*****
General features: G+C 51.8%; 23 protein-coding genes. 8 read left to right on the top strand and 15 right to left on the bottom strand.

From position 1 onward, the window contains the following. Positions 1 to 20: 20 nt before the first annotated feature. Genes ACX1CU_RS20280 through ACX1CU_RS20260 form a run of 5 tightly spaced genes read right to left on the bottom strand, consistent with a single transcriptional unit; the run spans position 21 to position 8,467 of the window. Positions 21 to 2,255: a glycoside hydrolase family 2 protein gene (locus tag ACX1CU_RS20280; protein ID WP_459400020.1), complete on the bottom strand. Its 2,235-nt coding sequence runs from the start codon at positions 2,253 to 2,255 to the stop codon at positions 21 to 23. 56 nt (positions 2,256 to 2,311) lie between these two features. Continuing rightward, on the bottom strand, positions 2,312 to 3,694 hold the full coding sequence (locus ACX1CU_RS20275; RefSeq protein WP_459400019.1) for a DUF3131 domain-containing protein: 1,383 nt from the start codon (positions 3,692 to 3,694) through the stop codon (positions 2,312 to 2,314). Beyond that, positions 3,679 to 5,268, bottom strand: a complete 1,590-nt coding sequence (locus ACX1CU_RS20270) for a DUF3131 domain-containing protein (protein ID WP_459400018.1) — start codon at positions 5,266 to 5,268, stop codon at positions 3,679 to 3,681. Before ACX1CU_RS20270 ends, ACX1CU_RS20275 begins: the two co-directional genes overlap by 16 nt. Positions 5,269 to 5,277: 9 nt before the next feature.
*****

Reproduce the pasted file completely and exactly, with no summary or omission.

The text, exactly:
General features: G+C 51.8%; 23 protein-coding genes. 8 read left to right on the top strand and 15 right to left on the bottom strand.

From position 1 onward, the window contains the following. Positions 1 to 20: 20 nt before the first annotated feature. Genes ACX1CU_RS20280 through ACX1CU_RS20260 form a run of 5 tightly spaced genes read right to left on the bottom strand, consistent with a single transcriptional unit; the run spans position 21 to position 8,467 of the window. Positions 21 to 2,255: a glycoside hydrolase family 2 protein gene (locus tag ACX1CU_RS20280; protein ID WP_459400020.1), complete on the bottom strand. Its 2,235-nt coding sequence runs from the start codon at positions 2,253 to 2,255 to the stop codon at positions 21 to 23. 56 nt (positions 2,256 to 2,311) lie between these two features. Continuing rightward, on the bottom strand, positions 2,312 to 3,694 hold the full coding sequence (locus ACX1CU_RS20275; RefSeq protein WP_459400019.1) for a DUF3131 domain-containing protein: 1,383 nt from the start codon (positions 3,692 to 3,694) through the stop codon (positions 2,312 to 2,314). Beyond that, positions 3,679 to 5,268, bottom strand: a complete 1,590-nt coding sequence (locus ACX1CU_RS20270) for a DUF3131 domain-containing protein (protein ID WP_459400018.1) — start codon at positions 5,266 to 5,268, stop codon at positions 3,679 to 3,681. Before ACX1CU_RS20270 ends, ACX1CU_RS20275 begins: the two co-directional genes overlap by 16 nt. Positions 5,269 to 5,277: 9 nt before the next feature.